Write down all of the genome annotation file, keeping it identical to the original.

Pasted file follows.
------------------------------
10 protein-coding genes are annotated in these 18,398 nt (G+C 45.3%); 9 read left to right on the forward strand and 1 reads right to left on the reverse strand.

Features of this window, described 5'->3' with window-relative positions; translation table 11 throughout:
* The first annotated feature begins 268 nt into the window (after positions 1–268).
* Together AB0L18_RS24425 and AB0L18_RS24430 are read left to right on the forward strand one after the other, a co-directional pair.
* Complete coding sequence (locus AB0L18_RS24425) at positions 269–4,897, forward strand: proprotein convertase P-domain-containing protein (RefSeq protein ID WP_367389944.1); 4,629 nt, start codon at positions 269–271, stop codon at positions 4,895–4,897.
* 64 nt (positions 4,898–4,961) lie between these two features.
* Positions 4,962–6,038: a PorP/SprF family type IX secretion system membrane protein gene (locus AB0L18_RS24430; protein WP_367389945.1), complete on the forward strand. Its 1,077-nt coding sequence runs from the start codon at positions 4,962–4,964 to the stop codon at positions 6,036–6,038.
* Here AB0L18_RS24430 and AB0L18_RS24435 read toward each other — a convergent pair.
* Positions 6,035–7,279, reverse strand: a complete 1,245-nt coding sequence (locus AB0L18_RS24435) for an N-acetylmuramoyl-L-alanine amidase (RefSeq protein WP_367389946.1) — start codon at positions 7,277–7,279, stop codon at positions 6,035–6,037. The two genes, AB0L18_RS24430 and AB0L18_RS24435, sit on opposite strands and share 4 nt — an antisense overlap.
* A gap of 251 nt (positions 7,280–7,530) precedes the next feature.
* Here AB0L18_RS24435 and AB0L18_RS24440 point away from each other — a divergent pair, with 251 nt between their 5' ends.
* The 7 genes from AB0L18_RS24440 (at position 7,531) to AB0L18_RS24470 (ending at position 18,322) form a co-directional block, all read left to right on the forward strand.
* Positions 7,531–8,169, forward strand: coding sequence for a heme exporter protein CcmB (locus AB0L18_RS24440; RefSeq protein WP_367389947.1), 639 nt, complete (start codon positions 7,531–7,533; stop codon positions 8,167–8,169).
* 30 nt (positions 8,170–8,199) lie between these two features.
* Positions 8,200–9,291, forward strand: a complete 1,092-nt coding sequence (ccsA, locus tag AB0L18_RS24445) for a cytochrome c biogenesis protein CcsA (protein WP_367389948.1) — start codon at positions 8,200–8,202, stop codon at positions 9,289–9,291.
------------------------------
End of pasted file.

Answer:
10 protein-coding genes are annotated in these 18,398 nt (G+C 45.3%); 9 read left to right on the forward strand and 1 reads right to left on the reverse strand.

Features of this window, described 5'->3' with window-relative positions; translation table 11 throughout:
* The first annotated feature begins 268 nt into the window (after positions 1–268).
* Together AB0L18_RS24425 and AB0L18_RS24430 are read left to right on the forward strand one after the other, a co-directional pair.
* Complete coding sequence (locus AB0L18_RS24425) at positions 269–4,897, forward strand: proprotein convertase P-domain-containing protein (RefSeq protein ID WP_367389944.1); 4,629 nt, start codon at positions 269–271, stop codon at positions 4,895–4,897.
* 64 nt (positions 4,898–4,961) lie between these two features.
* Positions 4,962–6,038: a PorP/SprF family type IX secretion system membrane protein gene (locus AB0L18_RS24430; protein WP_367389945.1), complete on the forward strand. Its 1,077-nt coding sequence runs from the start codon at positions 4,962–4,964 to the stop codon at positions 6,036–6,038.
* Here AB0L18_RS24430 and AB0L18_RS24435 read toward each other — a convergent pair.
* Positions 6,035–7,279, reverse strand: a complete 1,245-nt coding sequence (locus AB0L18_RS24435) for an N-acetylmuramoyl-L-alanine amidase (RefSeq protein WP_367389946.1) — start codon at positions 7,277–7,279, stop codon at positions 6,035–6,037. The two genes, AB0L18_RS24430 and AB0L18_RS24435, sit on opposite strands and share 4 nt — an antisense overlap.
* A gap of 251 nt (positions 7,280–7,530) precedes the next feature.
* Here AB0L18_RS24435 and AB0L18_RS24440 point away from each other — a divergent pair, with 251 nt between their 5' ends.
* The 7 genes from AB0L18_RS24440 (at position 7,531) to AB0L18_RS24470 (ending at position 18,322) form a co-directional block, all read left to right on the forward strand.
* Positions 7,531–8,169, forward strand: coding sequence for a heme exporter protein CcmB (locus AB0L18_RS24440; RefSeq protein WP_367389947.1), 639 nt, complete (start codon positions 7,531–7,533; stop codon positions 8,167–8,169).
* 30 nt (positions 8,170–8,199) lie between these two features.
* Positions 8,200–9,291, forward strand: a complete 1,092-nt coding sequence (ccsA, locus tag AB0L18_RS24445) for a cytochrome c biogenesis protein CcsA (protein WP_367389948.1) — start codon at positions 8,200–8,202, stop codon at positions 9,289–9,291.